To make the comparison between the various technological
options, load factor and ALCC are used. Load factor represents the operation of engine in fraction of hours in one day.
ALCC for various technological options is calculated using
(2) and (3). Graphs between ALCC and load factor are drawn
at two interest rates 10% and 30% with and without heat
power ratio obtainable for a particular technological option
for the months of June 2011 and January 2013.
Figures 2 and 3 show the annualized life cycle costs of
the diesel engine, gas engine, microturbine, small gas turbine,
and fuel cell options, as a function of the load factor with a
societal discount rate of 10% for the months of June 2011 and

Journal of Energy

Industrial

Grid distributed

Remote/off-grid distributed

Typical unit
size range
(installation
size can be
larger)

25300 kW

20000

28

Yes

5 kW20 MW

7100

35

Yes

Reciprocating gas engines 1


Low-temperature fuel cells 1
Small gas turbinesb

1
1

1
2
1

1
1
1

1
1
2

5 kW20 MW
2250 kW
500 kW20 MW

16000
80000
17000

40
35
40

Yes
Yes
Yes

Residential

Commercial

Table 3: Technologies: markets and performance.

Microturbinesa
Reciprocating CI engines

2010
Installed
capital
cost
(Rs/kW)

Electric
conversion
efficiency
(%)

Commercial
availability

Application

CHP
Standby
services/CHP
CHP
CHP
CHP

Recuperated microturbine.
Forty percent efficiency achieved with advanced turbine cycle.
1: Primary target market.
2: Secondary target market.
Source: table constructed on the basis of information found in [4, 5] and data available in Rajasthan.
b

Table 4: Distributed generation technologies and characteristics.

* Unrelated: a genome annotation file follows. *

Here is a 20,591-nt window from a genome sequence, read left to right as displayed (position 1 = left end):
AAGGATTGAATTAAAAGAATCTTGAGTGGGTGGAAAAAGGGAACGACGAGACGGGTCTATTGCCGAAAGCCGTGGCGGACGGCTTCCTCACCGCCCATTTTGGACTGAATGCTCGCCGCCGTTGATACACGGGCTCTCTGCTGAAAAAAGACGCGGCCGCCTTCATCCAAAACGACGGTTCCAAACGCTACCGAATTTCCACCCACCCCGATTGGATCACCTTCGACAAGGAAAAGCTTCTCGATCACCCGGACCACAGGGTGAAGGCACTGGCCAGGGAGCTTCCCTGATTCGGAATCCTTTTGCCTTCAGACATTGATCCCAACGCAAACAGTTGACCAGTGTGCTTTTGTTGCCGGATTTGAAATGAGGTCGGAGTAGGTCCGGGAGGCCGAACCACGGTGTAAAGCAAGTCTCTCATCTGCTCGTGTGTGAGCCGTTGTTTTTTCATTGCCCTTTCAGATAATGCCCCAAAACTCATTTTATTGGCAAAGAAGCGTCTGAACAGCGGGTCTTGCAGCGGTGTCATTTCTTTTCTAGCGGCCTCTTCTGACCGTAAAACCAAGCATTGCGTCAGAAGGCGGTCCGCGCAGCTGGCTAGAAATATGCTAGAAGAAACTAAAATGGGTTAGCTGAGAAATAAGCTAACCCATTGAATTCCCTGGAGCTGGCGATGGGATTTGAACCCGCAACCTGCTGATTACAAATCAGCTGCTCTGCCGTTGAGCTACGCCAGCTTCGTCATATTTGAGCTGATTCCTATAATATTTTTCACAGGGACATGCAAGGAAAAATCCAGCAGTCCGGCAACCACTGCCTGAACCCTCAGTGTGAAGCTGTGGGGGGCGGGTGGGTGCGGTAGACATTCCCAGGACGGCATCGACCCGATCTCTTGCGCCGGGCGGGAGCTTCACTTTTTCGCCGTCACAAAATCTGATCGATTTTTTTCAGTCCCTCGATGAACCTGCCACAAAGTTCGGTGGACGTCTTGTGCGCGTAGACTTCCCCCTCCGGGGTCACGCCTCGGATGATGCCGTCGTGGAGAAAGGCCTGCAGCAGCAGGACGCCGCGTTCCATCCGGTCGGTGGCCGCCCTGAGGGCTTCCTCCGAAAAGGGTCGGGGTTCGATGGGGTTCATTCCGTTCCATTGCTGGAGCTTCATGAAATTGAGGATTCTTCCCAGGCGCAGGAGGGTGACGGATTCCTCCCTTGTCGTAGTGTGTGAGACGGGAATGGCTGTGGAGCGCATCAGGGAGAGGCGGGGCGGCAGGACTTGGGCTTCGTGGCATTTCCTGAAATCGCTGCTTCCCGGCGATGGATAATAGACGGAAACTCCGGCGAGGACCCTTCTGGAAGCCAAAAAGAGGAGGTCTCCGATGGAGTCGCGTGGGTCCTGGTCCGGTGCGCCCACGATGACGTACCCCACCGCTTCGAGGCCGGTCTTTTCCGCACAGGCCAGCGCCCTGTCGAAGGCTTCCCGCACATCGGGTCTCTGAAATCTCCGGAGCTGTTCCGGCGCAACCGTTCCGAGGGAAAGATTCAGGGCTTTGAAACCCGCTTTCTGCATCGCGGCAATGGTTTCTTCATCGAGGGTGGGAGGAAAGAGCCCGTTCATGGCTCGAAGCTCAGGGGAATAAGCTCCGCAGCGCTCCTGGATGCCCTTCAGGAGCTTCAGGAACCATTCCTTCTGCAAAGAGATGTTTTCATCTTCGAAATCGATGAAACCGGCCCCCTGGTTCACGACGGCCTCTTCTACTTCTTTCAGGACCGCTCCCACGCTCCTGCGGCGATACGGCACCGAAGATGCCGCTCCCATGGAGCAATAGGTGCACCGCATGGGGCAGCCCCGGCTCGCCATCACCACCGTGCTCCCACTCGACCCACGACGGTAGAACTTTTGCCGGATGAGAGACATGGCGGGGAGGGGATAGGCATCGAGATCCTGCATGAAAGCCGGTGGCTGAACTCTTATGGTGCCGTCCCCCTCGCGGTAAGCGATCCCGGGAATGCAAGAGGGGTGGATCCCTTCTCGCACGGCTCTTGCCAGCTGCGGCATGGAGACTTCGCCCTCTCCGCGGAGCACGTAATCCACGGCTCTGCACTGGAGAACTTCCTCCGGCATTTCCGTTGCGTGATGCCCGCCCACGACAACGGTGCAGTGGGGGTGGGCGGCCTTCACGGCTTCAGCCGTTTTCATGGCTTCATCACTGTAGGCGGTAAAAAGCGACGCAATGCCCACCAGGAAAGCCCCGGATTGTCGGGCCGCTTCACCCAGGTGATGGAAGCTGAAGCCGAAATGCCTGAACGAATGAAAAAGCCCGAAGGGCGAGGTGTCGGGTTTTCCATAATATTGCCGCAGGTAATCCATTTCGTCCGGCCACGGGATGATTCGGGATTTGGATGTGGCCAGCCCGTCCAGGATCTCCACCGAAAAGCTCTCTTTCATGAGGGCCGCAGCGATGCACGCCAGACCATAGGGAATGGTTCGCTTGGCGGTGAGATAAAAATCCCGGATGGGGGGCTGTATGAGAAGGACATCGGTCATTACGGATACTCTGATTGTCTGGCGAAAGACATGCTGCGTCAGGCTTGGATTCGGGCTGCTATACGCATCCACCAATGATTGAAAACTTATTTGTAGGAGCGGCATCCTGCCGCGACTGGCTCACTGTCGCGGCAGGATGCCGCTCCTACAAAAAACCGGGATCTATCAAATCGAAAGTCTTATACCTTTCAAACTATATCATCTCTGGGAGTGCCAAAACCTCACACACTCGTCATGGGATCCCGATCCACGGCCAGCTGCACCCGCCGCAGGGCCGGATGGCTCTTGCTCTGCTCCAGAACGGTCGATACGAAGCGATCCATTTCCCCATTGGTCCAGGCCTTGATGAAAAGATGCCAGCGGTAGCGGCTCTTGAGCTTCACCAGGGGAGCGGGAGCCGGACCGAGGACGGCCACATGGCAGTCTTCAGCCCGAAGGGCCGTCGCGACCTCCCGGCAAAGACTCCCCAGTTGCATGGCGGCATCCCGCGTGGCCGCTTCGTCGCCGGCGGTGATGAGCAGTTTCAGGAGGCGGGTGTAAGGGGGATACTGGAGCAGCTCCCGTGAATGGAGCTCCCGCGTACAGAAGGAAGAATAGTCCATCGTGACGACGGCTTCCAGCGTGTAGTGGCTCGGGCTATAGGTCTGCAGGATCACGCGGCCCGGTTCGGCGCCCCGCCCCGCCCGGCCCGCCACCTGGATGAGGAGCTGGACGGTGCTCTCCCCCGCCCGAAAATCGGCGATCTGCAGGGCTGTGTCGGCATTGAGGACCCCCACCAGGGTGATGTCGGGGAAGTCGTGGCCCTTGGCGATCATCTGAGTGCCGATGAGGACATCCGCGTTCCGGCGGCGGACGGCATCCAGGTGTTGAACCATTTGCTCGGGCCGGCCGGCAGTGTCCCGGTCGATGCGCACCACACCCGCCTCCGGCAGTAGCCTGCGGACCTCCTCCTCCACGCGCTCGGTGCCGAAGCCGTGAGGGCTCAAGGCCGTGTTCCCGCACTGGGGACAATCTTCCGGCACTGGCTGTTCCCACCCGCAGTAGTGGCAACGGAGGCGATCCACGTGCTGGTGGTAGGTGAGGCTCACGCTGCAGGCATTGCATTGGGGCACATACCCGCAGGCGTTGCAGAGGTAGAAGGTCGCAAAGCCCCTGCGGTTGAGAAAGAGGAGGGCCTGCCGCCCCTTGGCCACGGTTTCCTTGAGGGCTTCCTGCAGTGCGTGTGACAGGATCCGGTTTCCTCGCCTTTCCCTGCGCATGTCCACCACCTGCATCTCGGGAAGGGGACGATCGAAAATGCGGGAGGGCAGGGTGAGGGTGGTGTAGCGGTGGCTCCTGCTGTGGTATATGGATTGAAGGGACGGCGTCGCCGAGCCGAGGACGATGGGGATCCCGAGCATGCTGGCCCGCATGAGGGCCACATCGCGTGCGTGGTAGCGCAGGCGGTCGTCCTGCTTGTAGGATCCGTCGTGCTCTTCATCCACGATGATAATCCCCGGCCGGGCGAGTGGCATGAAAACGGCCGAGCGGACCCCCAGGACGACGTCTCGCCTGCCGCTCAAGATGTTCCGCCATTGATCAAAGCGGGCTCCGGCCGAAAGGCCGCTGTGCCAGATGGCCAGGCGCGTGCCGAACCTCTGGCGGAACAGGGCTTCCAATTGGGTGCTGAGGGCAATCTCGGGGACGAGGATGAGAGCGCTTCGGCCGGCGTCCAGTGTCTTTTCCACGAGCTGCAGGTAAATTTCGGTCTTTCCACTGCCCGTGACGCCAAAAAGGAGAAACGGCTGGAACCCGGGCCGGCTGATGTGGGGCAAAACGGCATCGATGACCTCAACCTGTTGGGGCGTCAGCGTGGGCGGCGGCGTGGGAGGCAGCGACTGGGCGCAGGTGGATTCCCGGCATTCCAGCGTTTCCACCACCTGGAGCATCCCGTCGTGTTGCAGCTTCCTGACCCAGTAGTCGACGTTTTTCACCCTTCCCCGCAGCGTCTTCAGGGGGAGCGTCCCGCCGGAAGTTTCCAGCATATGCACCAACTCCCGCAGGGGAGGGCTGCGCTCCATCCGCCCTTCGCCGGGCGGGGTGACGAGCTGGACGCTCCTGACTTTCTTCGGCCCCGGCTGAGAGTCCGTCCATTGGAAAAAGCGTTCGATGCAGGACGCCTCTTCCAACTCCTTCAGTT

Life in years

O&M cost
(Rs/kWh)

Microturbines

20

0.30

Reciprocating CI engines

20

0.30

Reciprocating gas engines

20

0.30

Small gas turbines

20

0.30

Low-temperature fuel cells

10

0.30

DG-CHP technologies

Fuel used
Generally uses natural gas, but flare, landfill, and biogas
can also be used
Diesel, also heavy fuel oil and biodiesel
Gas, mainly natural gas; biogas and landfill gas can also
be used
Gas, kerosene
Hydrogen or natural gas. Reforming of CH4 to H2
leads to decreased efficiency

80000
70000
60000
50000
40000
30000
20000
10000
0

Annualised life cycle costs


(Rs./kW/year)

Annualised life cycle costs


(Rs./kW/year)

Source: table constructed on the basis of information found in [4] and data available in Rajasthan.

0.2

0.4
0.6
Load factor

Diesel I.C. engine


Gas I.C. engine
Microturbine

0.8

Small gas turbine


Fuel cell

90000
80000
70000
60000
50000
40000
30000
20000
10000
0
0

0.2

0.4
0.6
Load factor

Diesel I.C. engine


Gas I.C. engine
Microturbine

0.8

Small gas turbine


Fuel cell
Biodiesel CI engine

Figure 2: Comparison of annualised life cycle costs for different


technological options, when only DG is considered (discount rate
() = 10%) for the month of June 2011.

Figure 3: Comparison of annualised life cycle costs for different


technological options when only DG is considered (discount rate
() = 10%) for the month of January 2013.

January 2013, respectively, for DG only, that is, not as DGCHP. Data for biodiesel CI engine is taken in January 2013
only.

It is seen from Figure 2 that fuel cell is the cheapest option


at load factor more than 0.3 in June 2011 and from Figure 3 at
load factor more than 0.24 in the month of January 2013. It

Journal of Energy
80000
70000
60000
50000
40000
30000
20000
10000
0